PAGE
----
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Ocrevus Approved to Treat Severe Form of Multiple Sclerosis

First drug sanctioned in U.S. for primary progressive MS
(*this news item will not be available after 06/27/2017)
By Scott Roberts
Wednesday, March 29, 2017

WEDNESDAY, March 29, 2017 (HealthDay News) -- The injected drug Ocrevus (ocrelizumab) has been approved by the U.S. Food and Drug Administration to treat adults with primary progressive multiple sclerosis (PPMS) and relapsing forms of the disease, the agency said Wednesday in a news release.

MS is an inflammatory autoimmune disease of the central nervous system, characterized by periods of active symptoms (relapses) and recovery periods (remission). Disrupting communication between the brain and the rest of the body, it's among the most common neurological causes of disability in young adults.

More women than men are diagnosed, typically between ages 20 and 40.

About 15 percent of people with MS have PPMS, the FDA said, citing the U.S. Centers for Disease Control and Prevention.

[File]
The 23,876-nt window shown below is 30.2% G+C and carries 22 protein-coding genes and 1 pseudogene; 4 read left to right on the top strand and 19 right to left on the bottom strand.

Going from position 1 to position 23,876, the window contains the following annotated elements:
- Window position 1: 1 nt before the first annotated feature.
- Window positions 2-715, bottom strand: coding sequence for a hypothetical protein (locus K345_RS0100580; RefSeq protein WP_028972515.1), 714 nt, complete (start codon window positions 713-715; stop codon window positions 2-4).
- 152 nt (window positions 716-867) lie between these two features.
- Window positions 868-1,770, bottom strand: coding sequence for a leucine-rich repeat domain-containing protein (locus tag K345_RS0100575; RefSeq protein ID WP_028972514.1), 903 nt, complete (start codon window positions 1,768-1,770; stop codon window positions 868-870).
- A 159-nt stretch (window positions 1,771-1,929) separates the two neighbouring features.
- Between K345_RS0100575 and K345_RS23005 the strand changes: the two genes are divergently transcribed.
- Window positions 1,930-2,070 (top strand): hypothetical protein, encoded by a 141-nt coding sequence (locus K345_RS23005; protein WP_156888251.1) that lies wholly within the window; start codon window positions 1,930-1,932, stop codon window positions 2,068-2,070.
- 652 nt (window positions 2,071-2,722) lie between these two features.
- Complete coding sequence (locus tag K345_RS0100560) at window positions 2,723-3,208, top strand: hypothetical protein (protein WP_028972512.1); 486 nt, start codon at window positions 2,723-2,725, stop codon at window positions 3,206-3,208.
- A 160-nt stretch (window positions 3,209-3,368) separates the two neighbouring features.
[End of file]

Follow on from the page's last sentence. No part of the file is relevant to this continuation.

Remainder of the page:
In clinical trials, upper respiratory infection was the most common side effect of Ocrevus among users with either PPMS or relapsing MS. Other potential side effects included skin infection and lower respiratory tract infection.

The drug shouldn't be used by people with hepatitis B or known allergic-like reactions to the drug. Symptoms of the latter may include itchy skin, rash, hives, skin redness, flushing, low blood pressure, fever, fatigue, dizziness, headache, throat irritation and shortness of breath.

Approval of Ocrevus was granted to Genentech Inc.

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